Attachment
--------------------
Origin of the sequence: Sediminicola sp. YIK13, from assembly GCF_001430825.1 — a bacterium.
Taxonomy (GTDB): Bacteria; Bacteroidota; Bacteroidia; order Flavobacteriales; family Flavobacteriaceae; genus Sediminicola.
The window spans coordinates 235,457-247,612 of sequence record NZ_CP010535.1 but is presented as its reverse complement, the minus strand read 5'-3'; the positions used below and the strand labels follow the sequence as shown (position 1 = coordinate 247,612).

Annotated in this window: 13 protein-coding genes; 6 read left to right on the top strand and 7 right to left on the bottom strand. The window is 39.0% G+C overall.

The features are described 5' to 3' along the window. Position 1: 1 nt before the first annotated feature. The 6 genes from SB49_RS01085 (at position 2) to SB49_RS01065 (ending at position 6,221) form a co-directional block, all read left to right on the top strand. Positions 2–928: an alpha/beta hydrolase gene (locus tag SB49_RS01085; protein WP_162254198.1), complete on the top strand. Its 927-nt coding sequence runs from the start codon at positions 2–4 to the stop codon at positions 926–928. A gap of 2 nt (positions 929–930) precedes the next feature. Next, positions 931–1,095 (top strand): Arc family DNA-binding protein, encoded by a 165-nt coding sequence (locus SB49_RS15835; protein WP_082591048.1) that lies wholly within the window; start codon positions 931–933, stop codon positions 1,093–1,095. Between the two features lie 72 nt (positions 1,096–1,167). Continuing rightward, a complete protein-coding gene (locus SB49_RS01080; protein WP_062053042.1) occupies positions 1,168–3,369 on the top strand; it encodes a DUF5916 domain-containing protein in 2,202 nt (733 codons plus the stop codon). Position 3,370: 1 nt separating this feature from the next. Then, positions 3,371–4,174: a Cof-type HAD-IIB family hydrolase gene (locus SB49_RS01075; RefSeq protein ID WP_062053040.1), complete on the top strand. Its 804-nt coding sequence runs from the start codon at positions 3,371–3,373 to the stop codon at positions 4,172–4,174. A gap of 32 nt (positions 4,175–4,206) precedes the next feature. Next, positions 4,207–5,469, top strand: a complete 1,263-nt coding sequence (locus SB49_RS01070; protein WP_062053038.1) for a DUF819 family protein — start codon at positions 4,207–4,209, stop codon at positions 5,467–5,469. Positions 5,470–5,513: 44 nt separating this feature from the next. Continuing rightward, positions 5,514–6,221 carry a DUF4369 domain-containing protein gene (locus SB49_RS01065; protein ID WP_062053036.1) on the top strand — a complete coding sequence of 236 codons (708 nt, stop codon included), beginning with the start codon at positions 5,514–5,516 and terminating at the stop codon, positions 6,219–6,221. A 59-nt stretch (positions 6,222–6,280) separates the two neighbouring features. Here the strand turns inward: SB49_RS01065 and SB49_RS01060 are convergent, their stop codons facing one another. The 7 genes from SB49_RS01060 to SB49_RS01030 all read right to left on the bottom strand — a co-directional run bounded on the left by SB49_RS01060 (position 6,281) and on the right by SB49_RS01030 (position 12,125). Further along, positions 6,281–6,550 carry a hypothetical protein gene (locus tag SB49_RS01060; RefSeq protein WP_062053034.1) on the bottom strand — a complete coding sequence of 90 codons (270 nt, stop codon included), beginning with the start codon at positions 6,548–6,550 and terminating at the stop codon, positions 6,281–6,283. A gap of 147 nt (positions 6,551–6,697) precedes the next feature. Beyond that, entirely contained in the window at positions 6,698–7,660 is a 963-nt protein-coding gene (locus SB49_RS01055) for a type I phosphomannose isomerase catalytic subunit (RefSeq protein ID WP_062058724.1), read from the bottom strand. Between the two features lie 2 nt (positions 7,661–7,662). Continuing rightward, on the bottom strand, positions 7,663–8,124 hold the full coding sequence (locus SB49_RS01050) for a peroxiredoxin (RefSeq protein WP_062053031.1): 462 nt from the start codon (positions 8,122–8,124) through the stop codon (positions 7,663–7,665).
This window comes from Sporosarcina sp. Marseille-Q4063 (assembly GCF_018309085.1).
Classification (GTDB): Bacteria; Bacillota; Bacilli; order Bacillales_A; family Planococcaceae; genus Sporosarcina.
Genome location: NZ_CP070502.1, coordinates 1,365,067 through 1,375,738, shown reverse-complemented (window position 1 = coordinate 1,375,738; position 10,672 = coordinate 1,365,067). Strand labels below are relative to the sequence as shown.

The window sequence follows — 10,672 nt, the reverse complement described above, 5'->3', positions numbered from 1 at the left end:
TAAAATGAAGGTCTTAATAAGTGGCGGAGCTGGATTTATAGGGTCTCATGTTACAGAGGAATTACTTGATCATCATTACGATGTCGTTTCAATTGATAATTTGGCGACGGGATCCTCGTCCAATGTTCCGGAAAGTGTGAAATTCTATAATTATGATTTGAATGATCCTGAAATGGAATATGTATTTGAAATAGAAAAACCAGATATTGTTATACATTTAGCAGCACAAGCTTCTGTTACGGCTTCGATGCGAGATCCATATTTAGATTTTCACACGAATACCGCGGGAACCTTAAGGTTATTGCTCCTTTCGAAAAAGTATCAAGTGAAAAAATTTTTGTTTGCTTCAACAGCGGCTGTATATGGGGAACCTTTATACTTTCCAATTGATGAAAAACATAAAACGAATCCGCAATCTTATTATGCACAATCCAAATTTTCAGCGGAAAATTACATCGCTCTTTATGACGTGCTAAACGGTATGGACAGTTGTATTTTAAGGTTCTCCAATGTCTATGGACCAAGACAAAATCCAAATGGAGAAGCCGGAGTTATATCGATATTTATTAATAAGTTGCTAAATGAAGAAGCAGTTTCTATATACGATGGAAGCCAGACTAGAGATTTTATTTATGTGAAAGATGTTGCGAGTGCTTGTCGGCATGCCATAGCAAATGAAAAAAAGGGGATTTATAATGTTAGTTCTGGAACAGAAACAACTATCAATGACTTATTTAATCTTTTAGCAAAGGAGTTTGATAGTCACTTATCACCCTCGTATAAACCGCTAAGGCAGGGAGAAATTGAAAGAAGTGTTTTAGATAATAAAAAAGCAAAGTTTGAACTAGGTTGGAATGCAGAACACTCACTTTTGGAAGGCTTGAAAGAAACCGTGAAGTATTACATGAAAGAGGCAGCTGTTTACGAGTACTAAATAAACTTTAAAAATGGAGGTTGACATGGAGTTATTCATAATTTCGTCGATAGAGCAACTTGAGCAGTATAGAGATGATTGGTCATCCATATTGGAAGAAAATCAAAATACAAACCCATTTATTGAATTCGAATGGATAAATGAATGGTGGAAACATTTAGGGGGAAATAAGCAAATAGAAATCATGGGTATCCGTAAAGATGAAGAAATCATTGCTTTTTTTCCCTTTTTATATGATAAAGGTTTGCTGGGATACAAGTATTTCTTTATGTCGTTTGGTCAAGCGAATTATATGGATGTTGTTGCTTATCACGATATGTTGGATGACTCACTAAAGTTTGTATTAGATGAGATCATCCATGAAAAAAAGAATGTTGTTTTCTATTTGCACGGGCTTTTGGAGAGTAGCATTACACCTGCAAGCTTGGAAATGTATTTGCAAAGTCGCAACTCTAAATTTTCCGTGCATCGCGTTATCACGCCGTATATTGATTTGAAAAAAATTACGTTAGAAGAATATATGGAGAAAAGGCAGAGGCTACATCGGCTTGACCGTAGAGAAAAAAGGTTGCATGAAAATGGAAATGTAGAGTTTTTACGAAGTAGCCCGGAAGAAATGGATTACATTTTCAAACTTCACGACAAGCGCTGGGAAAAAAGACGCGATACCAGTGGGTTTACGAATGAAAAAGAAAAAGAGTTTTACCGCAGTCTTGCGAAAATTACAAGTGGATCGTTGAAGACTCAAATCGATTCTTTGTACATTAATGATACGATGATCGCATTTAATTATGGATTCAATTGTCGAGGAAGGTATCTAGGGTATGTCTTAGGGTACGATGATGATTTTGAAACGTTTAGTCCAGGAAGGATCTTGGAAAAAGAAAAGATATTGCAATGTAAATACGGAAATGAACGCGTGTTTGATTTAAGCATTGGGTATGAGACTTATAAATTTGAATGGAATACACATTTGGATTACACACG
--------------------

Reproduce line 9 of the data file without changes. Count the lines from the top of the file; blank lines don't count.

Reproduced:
The window sequence follows — 10,672 nt, the reverse complement described above, 5'->3', positions numbered from 1 at the left end: